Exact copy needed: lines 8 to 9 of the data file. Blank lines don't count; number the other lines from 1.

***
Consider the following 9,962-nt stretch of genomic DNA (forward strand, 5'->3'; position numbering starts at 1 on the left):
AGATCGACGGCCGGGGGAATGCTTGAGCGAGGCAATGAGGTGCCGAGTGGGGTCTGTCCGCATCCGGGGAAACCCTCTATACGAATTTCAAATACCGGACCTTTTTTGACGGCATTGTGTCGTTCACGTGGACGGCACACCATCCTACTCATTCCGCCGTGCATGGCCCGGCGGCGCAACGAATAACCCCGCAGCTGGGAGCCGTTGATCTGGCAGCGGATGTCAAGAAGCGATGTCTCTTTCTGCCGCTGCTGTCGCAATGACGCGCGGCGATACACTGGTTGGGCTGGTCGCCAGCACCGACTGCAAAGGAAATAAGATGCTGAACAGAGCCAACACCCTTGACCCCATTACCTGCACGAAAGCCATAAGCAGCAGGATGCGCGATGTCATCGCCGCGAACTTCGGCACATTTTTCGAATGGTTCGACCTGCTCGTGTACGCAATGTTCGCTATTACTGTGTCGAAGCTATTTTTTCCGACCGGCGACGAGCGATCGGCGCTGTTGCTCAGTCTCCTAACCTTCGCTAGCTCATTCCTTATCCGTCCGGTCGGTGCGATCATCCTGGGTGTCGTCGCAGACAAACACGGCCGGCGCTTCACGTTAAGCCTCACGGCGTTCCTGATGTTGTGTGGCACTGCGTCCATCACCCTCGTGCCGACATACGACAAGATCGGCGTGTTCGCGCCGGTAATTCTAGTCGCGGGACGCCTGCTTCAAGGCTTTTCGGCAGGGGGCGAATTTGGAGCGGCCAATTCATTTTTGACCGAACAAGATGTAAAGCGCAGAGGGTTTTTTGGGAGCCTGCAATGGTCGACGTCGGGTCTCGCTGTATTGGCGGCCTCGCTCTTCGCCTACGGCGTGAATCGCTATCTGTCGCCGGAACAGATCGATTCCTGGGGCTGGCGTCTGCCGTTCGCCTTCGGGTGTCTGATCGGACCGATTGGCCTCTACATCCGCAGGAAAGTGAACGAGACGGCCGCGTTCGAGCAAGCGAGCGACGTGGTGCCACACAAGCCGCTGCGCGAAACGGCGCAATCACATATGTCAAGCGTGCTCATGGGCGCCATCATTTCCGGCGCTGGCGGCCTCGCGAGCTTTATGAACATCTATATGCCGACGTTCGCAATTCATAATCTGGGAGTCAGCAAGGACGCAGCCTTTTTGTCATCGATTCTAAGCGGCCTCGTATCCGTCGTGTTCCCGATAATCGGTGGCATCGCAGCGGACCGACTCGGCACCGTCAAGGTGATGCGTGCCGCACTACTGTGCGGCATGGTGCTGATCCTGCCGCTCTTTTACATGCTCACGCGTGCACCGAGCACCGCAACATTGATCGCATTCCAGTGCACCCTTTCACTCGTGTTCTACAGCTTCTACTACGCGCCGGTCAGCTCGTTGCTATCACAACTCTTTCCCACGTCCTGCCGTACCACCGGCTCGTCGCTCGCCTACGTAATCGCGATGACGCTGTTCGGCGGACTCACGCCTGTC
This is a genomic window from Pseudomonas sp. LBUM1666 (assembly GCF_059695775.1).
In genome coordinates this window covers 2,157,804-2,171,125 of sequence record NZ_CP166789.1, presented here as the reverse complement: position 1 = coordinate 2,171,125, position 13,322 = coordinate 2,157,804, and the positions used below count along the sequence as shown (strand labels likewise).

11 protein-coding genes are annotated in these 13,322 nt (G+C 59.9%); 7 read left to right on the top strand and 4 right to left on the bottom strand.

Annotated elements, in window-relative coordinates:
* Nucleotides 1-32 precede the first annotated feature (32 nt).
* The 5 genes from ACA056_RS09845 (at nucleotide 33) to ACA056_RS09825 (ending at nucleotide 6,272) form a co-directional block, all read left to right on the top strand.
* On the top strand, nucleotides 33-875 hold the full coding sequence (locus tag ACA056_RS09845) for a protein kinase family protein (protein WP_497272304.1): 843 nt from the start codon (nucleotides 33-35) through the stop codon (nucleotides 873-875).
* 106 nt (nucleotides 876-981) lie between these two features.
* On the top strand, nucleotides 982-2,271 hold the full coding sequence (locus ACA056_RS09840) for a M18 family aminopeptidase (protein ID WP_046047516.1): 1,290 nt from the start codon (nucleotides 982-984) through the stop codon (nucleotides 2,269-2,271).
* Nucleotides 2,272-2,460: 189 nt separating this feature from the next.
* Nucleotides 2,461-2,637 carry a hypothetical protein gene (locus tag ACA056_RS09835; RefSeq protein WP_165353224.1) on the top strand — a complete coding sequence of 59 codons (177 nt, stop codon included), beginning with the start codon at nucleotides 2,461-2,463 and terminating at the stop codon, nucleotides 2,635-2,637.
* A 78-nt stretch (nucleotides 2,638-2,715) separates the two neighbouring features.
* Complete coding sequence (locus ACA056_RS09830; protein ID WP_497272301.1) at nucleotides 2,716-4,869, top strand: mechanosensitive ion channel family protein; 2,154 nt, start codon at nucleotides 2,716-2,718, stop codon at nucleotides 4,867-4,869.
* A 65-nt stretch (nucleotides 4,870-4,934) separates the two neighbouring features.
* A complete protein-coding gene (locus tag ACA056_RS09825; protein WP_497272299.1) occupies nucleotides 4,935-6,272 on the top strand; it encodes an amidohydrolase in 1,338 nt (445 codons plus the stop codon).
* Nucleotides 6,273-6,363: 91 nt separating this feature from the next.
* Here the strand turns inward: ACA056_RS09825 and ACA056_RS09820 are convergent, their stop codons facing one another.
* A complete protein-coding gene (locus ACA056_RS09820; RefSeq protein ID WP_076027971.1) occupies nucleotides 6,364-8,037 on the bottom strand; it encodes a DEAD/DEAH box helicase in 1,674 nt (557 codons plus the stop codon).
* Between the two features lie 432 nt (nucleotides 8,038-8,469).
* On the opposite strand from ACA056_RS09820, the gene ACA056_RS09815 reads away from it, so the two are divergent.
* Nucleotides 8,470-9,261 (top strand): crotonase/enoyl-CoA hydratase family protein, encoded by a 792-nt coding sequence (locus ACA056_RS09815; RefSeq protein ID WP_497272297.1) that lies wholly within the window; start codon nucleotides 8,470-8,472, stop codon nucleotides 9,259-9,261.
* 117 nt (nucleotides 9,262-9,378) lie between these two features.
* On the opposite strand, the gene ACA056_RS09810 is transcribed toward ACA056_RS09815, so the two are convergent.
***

* The 5 genes from ACA056_RS09845 (at nucleotide 33) to ACA056_RS09825 (ending at nucleotide 6,272) form a co-directional block, all read left to right on the top strand.
* On the top strand, nucleotides 33-875 hold the full coding sequence (locus tag ACA056_RS09845) for a protein kinase family protein (protein WP_497272304.1): 843 nt from the start codon (nucleotides 33-35) through the stop codon (nucleotides 873-875).